Compressed air for any business is an investment. If you’re looking for cleaner applications in your industry, you may be interested in an oil-free air compressor. While it’s not contaminant free, it is more suitable to use in the food, beverage, or medical industries.
Below are some of the concepts you should understand before you set out to buy a new oil-free air compressor. When you become an educated consumer, you can save time and money while buying a compressor that will best suit your needs.
Keep these 5 Ideas In Mind Before You Shop for an Oil-Free Air Compressor
1. Determine What You Need Your Compressor to Do
An oil-free air compressor is a significant investment. It’s always a good idea to understand your business needs for this type of air compressor, and exactly what types of demand you’ll be experiencing. It’ll be helpful to understand what types of tools that you’ll want to use, so that you know what kind of power that you’ll need.
If you know the maximum level of air pressure that you’ll need at peak use, that will give you an idea of how powerful of a unit that you’ll need as well. Understanding all of your potential uses gives you better insight into the type of machine that you will be in the market for. It makes you a smarter consumer.
2. Like Any Specialized Product, There’s Jargon Involved
Chances are you’re not out shopping for air compressors or learning every last detail about yours, day in and day out. You have a business to run. But when you’re in the market for an oil-free air compressor there is some jargon, or industry-related terms that you should familiarize yourself with. It will help you to be sure that you find the compressor that’s right for you.
- Actual Cubic Feet Per Minute (ACFM) – The amount of actual air pumped in one minute from a running compressor at its rated conditions for speed, pressure and temperature.
- Standard Cubic Feet Per Minute (SCFM) – The volume of air pumped in one minute 60 degrees Fahrenheit. This unit is used by some compressors to provide a more standardized rating.
- Pounds Per Square Inch (PSI) – This is the standard measurement of air pressure and force. A higher PSI means a larger volume of air can be compressed.
- PSIG Gauge – This is the measurement of air pressure relative to our atmospheric pressure at sea level, 14.7 PSI. Most gauges are calibrated to read 0 at sea level to cancel out the PSI of the earth’s atmosphere.
- Intercooler – This component cools air between stages.
- Aftercooler – This is used for cooling air that’s been discharged from the compressor.
- Pneumatic Tools – These are the tools that require an air compressor to operate.
- Horsepower – The measurement of power from the compressor motor. A higher number equates to more power, and the more able it is to deliver a greater PSI or ACFM.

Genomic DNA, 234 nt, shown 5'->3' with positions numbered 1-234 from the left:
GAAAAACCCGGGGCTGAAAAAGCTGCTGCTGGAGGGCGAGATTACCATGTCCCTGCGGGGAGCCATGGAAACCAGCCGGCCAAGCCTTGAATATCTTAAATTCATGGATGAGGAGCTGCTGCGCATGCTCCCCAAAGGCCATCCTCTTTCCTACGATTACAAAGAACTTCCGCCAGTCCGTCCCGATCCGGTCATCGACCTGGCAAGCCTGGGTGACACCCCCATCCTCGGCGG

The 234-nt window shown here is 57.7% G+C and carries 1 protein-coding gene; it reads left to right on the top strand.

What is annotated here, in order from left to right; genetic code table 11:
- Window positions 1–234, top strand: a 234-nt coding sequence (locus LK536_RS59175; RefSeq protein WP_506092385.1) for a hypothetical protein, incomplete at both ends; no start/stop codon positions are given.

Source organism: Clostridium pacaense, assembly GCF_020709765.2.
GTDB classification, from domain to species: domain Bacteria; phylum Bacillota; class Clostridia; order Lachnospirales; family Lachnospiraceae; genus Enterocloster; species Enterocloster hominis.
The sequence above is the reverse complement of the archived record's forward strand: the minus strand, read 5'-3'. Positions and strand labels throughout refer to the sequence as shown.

An understanding of these technical terms can help you to understand what type of oil-free compressor might work best for your organization. But there are far more terms than these common ones. When the compressor repair man, or sales rep starts talking in words that you don’t understand, don’t be afraid to stop him, and ask him to explain.
3. The Compressed Air You’ll Be Using Isn’t Quite Contaminant Free
The Class 0 air that your oil-free compressor will be using is the highest standard of oil-free air that’s available, but it isn’t quite contaminant free. This is an important distinction for companies in the food, beverage, or medical industries. There are still many contaminants in atmospheric air that include water vapor, microorganisms, and water aerosols. The compressor itself, storage devices, and the piping can all lead to other contaminants. Filtration systems can help you to remove remaining contaminants from your compressed air.
Each industry and application requires a tailored solution that meets the demands of the job. For instance, the best oil-free air compressor for breweries may not be the best compressor for auto body shops, and vice versa.
4. Don’t Be Afraid to Buy a Larger Tank
When an oil-free air compressor is used for continuous tools, like sanders or grinders for example, a larger air tank will be needed. The simple reason is that it requires a larger amount of air than intermittent usage, from a tool like a nail gun. Our general recommendation would be to find the largest tank that you think you can afford, and that you know you’ll use.
When an air compressor’s motor is working hard to continuously fill up the tank, there’s more wear and tear on the machine. If the tank is too small, you run a higher chance that the compressed air will be used before it’s fully cooled – and that can cause a condensation build up in the air lines. This can have a damaging effect on the tools and the compressor.
5. Consider a Higher Horsepower
The horsepower dictates the quality of the motor. As we established before, it’s the motor’s job to fill up your compressor tank. While it won’t necessarily impact tool performance, a higher horsepower will fill the air tank more efficiently – and this can have a significant impact on the longevity of your compressor.
Shopping for an Oil-Free Air Compressor is Complex
The bottom line is shopping for an oil-free compressor is complex. There are a lot of factors to consider. Make sure that you ask a lot of questions and find an air compressor sales company that can explain the complexities to you in a way that you can understand. If you have any questions, feel free to contact our friendly experts today!